"The blunder has been made. Master-Builder Solness has been played. ... Hilde Wangel is perhaps the most detestable character in the drama’s range ... victim of nymphomania (!) ... deliberate murderess ... mean, cheap, hateful, stands out in dishonourable distinctness." - Pall Mall Gazette.
"Ibsen has written some very vile and vulgar plays. ... The Master Builder bids fair to raise a mausoleum in which the Ibsen craze may be conveniently buried and consigned to oblivion." - Sporting and Dramatic News.
So much for the critical mausoleum. Was ever artist in this world denounced with greater fury, with more unwearying persistency? It must be remembered that I have only selected a few bricks from the pyramid. It would be easy to multiply such extracts twentyfold. "This is all very well," the reader may say, "but how about the other side of the case?" There has, of course, been a good deal of sane and competent Ibsen criticism during these four years, and some, no doubt, extravagantly enthusiastic. But both in bulk and influence the favourable, or even the temperate, criticism, has been as nothing beside the angrily or scornfully hostile. All the great morning papers, the leading illustrated weeklies, the critical weeklies, with one exception, and the theatrical trade papers, have been bitterly denunciatory. If, now and then, I have quoted from obscure prints for the sake of preserving some delicious absurdity of criticism, the great mass of my extracts have been taken from papers of influence and position. The upshot of the whole is that the "Scandinavian humbug," the "hoary-headed old Atheist," the "determined Socialist,"2 the "suburban Ibsen," is dull, dreary, dirty, dismal, and dead; that no one ever did take any sort of interest in his works; and that if the English public could possibly be got to pay the smallest attention to such an incurable "egotist and bungler," its healthy common-sense would rise up in revolt, and it would "hiss him off the stage." If hard words (and foul words) could kill, in short, how very dead Ibsen would be!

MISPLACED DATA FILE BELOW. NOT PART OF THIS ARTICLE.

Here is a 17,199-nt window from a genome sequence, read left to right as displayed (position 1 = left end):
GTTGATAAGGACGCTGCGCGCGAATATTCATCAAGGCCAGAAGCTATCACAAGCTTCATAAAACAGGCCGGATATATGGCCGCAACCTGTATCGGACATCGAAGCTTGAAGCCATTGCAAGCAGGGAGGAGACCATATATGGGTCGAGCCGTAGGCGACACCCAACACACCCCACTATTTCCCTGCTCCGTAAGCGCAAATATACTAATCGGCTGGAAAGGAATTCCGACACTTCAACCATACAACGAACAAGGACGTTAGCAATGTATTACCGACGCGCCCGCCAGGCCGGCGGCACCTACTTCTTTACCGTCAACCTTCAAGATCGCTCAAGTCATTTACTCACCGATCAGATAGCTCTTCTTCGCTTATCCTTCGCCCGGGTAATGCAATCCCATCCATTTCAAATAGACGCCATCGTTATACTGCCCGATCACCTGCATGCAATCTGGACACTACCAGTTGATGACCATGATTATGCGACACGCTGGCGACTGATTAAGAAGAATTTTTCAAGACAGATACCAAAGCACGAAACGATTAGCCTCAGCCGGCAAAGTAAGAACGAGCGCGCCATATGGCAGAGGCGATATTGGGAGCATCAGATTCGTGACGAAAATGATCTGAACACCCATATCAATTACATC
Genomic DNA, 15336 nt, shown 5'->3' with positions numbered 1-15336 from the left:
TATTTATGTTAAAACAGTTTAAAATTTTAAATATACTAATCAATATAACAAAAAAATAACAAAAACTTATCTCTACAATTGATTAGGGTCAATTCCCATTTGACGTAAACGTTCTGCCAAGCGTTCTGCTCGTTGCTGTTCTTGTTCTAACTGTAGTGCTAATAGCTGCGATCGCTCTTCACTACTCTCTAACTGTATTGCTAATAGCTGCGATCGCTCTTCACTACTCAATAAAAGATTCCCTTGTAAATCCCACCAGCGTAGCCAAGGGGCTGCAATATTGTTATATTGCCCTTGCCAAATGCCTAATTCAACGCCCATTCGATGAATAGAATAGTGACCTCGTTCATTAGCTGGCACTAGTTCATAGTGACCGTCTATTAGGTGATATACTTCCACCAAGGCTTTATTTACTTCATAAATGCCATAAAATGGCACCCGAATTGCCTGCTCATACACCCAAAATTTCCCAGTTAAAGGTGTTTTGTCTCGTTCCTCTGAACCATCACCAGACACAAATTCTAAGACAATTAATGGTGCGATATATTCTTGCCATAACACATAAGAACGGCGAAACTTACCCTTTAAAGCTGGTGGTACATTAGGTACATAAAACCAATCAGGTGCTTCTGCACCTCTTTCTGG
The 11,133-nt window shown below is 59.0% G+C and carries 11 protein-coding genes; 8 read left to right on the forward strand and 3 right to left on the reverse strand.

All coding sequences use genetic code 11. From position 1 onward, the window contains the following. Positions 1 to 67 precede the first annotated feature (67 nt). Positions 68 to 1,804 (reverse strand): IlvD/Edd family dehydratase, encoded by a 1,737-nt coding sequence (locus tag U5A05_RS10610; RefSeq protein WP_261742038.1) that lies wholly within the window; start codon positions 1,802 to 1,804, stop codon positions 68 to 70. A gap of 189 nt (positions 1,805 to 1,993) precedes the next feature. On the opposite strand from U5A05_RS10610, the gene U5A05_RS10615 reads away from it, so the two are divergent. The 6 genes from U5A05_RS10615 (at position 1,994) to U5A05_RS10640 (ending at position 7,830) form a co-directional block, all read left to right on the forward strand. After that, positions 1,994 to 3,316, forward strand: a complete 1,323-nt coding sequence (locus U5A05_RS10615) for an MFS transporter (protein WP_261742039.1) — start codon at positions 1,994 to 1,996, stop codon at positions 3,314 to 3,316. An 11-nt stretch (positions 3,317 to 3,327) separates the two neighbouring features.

Let us see, now, how dead he is - first in the book market, then on the stage.